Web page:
An active fluid is a densely packed soft material whose constituent elements can self-propel.[1][2][3][4] Examples include dense suspensions of bacteria, microtubule networks or artificial swimmers.[2] These materials come under the broad category of active matter and differ significantly in properties when compared to passive fluids,[5] which can be described using Navier-Stokes equation. Even though systems describable as active fluids have been observed and investigated in different contexts for a long time, scientific interest in properties directly related to the activity has emerged only in the past two decades. These materials have been shown to exhibit a variety of different phases ranging from well ordered patterns to chaotic states (see below). Recent experimental investigations have suggested that the various dynamical phases exhibited by active fluids may have important technological applications.[6][7]

TerminologyEdit

The terms “active fluids”, “active nematics” and “active liquid crystals” have been used almost synonymously to denote hydrodynamic descriptions of dense active matter.[2][8][9][10] While in many respects they describe the same phenomenon, there are subtle differences between them. “Active nematics” and “active liquid crystals” refers to systems where the constituent elements have nematic order whereas “active fluids” is the more generic term combining systems with both nematic and polar interactions.

Examples and observationsEdit

There are wide range of cellular and intracellular elements which form active fluids. This include systems of microtubule, bacteria, sperm cells as well as inanimate microswimmers.[2] It is known that these systems form a variety of structures such as regular and irregular lattices as well as seemingly random states in two dimensions.

Pattern formationEdit

Active fluids have been shown to organize into regular and irregular lattices in a variety of settings. These include irregular hexagonal lattices by microtubules[11] and regular vortex lattice by sperm cells.[12] From topological considerations, it can be seen that the constituent element in quasi stationary states of active fluids should necessarily be vortices. But very less is known, for instance, about the length scale selection in such systems.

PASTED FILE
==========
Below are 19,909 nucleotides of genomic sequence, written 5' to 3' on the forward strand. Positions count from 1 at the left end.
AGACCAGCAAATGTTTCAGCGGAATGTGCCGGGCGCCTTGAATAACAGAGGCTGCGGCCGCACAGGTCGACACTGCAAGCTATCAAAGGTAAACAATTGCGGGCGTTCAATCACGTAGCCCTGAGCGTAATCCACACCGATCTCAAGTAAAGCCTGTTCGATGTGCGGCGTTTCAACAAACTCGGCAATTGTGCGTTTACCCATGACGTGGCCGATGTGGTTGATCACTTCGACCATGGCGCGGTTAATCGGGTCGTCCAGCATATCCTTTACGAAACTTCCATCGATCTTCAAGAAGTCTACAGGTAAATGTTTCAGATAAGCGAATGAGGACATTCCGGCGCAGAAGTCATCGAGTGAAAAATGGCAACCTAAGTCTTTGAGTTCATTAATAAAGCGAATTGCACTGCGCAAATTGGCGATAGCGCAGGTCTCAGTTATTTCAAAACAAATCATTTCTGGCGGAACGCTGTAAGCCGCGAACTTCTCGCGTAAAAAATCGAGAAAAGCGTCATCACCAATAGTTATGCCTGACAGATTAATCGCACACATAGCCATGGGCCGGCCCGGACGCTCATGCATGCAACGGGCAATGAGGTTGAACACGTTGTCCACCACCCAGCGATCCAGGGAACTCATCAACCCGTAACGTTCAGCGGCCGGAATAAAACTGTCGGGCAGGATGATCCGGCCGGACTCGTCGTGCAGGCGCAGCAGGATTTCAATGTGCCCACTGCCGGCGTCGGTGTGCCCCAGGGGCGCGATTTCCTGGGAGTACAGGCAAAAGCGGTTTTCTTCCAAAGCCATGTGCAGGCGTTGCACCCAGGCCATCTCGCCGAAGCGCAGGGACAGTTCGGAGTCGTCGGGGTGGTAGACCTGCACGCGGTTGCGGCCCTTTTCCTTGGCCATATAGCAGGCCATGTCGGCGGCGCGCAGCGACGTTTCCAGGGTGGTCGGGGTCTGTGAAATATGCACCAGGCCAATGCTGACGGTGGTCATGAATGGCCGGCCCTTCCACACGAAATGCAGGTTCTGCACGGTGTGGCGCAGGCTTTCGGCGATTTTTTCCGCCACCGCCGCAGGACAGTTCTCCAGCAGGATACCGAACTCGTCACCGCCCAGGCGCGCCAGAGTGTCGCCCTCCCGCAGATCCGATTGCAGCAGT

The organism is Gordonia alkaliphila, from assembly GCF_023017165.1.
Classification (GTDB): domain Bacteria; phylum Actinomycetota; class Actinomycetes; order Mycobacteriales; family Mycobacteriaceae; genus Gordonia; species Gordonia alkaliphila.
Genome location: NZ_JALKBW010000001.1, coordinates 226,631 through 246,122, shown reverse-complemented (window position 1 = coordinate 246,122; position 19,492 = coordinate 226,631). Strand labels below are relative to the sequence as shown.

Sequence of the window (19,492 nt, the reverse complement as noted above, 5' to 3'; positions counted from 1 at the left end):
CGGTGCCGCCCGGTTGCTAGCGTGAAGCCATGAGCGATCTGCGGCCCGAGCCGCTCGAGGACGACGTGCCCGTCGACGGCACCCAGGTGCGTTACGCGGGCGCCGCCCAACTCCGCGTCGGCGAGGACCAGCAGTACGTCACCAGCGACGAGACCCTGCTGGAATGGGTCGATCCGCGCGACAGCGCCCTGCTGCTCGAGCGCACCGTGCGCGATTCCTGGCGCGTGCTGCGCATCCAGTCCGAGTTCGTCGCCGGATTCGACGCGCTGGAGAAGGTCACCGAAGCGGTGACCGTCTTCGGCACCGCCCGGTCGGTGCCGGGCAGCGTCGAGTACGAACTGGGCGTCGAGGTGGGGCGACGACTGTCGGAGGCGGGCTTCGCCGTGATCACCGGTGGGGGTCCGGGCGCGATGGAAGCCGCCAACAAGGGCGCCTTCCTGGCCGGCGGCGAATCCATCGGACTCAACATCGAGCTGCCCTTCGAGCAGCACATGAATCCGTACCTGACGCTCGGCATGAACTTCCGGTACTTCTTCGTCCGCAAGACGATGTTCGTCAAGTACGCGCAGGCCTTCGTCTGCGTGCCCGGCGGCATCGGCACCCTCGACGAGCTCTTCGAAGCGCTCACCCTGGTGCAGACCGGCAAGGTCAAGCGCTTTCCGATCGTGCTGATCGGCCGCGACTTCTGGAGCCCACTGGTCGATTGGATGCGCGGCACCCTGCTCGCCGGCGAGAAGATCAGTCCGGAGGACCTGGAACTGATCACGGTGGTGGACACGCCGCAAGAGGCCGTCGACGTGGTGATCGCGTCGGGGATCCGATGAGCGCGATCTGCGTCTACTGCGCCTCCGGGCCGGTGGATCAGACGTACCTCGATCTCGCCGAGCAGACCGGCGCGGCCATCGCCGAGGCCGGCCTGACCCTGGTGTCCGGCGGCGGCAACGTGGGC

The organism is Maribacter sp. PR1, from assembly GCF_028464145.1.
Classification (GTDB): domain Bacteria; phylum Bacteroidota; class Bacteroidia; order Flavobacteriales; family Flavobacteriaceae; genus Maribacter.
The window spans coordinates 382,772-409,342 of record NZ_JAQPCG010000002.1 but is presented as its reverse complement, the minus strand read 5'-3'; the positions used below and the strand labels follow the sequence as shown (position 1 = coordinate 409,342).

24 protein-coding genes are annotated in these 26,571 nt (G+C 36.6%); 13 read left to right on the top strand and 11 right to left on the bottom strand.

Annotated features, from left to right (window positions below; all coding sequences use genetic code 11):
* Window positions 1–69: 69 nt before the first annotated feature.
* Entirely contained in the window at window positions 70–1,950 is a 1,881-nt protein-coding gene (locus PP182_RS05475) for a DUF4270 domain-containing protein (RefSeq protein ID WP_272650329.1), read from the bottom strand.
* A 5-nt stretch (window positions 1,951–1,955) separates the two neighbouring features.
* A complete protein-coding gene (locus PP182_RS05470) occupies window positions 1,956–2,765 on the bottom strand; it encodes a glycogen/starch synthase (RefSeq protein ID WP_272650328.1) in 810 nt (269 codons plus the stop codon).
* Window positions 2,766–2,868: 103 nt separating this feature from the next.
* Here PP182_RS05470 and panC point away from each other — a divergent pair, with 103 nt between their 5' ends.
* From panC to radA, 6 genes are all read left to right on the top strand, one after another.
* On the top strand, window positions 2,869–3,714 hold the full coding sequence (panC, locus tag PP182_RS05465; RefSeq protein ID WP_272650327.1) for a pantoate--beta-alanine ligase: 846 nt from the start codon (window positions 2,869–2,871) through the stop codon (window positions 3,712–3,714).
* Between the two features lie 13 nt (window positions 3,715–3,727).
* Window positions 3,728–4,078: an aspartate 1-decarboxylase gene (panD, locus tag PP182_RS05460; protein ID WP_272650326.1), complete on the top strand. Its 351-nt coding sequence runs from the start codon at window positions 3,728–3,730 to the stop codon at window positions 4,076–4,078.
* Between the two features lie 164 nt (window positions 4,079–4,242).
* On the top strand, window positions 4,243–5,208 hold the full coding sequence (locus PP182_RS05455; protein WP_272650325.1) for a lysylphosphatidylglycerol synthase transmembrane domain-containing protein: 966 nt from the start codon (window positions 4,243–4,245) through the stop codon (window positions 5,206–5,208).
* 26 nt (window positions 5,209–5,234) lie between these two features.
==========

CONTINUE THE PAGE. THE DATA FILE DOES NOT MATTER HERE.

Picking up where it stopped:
Active turbulenceEdit

Chaotic states exhibited by active fluids are termed as active turbulence.[13] Such states are qualitatively similar to hydrodynamic turbulence, by virtue of which they are termed active turbulence. But recent research has indicated that the statistical properties associated with such flows are quite different from that of hydrodynamic turbulence.[5][14]

Mechanism and modelling approachesEdit

The mechanism behind the formation of various structures in active fluids is an area of active research. It is well understood that the structure formation in active fluids is intimately related to defects or disclinations in the order parameter field[15][16] (the orientational order of the constituent agents). An important part of research on active fluids involve modelling of dynamics of these defects to study its role in pattern formation and turbulent dynamics in active fluids. Modified versions of Vicsek model are among earliest and continually used approach to model active fluids.[17] Such models have been shown to capture the various dynamical states exhibited by active fluids.[17] More refined approaches include derivation of continuum limit hydrodynamic equations for active fluids[18][19] and adaptation of liquid crystal theory by including the activity terms.[13]